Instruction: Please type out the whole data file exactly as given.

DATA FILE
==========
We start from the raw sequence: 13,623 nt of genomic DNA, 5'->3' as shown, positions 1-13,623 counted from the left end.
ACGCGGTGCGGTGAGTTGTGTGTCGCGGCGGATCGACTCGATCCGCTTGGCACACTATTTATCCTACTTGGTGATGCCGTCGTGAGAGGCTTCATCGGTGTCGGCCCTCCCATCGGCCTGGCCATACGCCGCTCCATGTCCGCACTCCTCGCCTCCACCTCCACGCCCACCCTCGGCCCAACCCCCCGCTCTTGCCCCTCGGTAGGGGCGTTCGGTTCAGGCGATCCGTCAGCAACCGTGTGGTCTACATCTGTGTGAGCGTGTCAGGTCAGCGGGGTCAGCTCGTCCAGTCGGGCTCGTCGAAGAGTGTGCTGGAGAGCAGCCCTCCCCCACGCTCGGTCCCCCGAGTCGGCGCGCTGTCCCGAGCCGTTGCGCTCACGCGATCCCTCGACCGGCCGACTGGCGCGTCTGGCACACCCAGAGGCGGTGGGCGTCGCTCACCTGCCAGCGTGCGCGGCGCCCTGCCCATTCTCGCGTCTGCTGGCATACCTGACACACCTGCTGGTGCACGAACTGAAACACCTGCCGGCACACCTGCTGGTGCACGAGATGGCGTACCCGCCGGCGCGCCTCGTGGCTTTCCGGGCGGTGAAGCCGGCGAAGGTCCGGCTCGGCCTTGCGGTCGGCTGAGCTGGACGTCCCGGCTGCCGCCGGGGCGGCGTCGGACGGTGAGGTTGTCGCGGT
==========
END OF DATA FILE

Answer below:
We start from the raw sequence: 13,623 nt of genomic DNA, 5'->3' as shown, positions 1-13,623 counted from the left end.
ACGCGGTGCGGTGAGTTGTGTGTCGCGGCGGATCGACTCGATCCGCTTGGCACACTATTTATCCTACTTGGTGATGCCGTCGTGAGAGGCTTCATCGGTGTCGGCCCTCCCATCGGCCTGGCCATACGCCGCTCCATGTCCGCACTCCTCGCCTCCACCTCCACGCCCACCCTCGGCCCAACCCCCCGCTCTTGCCCCTCGGTAGGGGCGTTCGGTTCAGGCGATCCGTCAGCAACCGTGTGGTCTACATCTGTGTGAGCGTGTCAGGTCAGCGGGGTCAGCTCGTCCAGTCGGGCTCGTCGAAGAGTGTGCTGGAGAGCAGCCCTCCCCCACGCTCGGTCCCCCGAGTCGGCGCGCTGTCCCGAGCCGTTGCGCTCACGCGATCCCTCGACCGGCCGACTGGCGCGTCTGGCACACCCAGAGGCGGTGGGCGTCGCTCACCTGCCAGCGTGCGCGGCGCCCTGCCCATTCTCGCGTCTGCTGGCATACCTGACACACCTGCTGGTGCACGAACTGAAACACCTGCCGGCACACCTGCTGGTGCACGAGATGGCGTACCCGCCGGCGCGCCTCGTGGCTTTCCGGGCGGTGAAGCCGGCGAAGGTCCGGCTCGGCCTTGCGGTCGGCTGAGCTGGACGTCCCGGCTGCCGCCGGGGCGGCGTCGGACGGTGAGGTTGTCGCGGT